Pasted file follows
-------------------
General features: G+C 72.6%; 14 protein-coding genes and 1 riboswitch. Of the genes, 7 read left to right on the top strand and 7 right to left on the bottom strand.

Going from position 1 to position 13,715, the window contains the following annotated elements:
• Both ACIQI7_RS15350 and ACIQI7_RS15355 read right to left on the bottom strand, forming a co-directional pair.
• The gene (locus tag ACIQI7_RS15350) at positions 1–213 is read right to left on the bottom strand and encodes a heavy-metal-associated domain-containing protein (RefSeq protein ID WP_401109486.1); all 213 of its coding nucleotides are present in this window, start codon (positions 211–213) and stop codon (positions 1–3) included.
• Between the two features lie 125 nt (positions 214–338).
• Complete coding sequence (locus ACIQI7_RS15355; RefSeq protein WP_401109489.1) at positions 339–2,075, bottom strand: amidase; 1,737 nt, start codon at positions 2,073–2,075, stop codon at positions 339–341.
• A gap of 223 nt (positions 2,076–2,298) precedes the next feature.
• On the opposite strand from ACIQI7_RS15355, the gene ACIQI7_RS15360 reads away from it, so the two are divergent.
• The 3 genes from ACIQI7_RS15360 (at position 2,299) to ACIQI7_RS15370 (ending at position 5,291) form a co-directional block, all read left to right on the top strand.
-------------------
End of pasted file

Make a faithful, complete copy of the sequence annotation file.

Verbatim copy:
General features: G+C 72.6%; 14 protein-coding genes and 1 riboswitch. Of the genes, 7 read left to right on the top strand and 7 right to left on the bottom strand.

Going from position 1 to position 13,715, the window contains the following annotated elements:
• Both ACIQI7_RS15350 and ACIQI7_RS15355 read right to left on the bottom strand, forming a co-directional pair.
• The gene (locus tag ACIQI7_RS15350) at positions 1–213 is read right to left on the bottom strand and encodes a heavy-metal-associated domain-containing protein (RefSeq protein ID WP_401109486.1); all 213 of its coding nucleotides are present in this window, start codon (positions 211–213) and stop codon (positions 1–3) included.
• Between the two features lie 125 nt (positions 214–338).
• Complete coding sequence (locus ACIQI7_RS15355; RefSeq protein WP_401109489.1) at positions 339–2,075, bottom strand: amidase; 1,737 nt, start codon at positions 2,073–2,075, stop codon at positions 339–341.
• A gap of 223 nt (positions 2,076–2,298) precedes the next feature.
• On the opposite strand from ACIQI7_RS15355, the gene ACIQI7_RS15360 reads away from it, so the two are divergent.
• The 3 genes from ACIQI7_RS15360 (at position 2,299) to ACIQI7_RS15370 (ending at position 5,291) form a co-directional block, all read left to right on the top strand.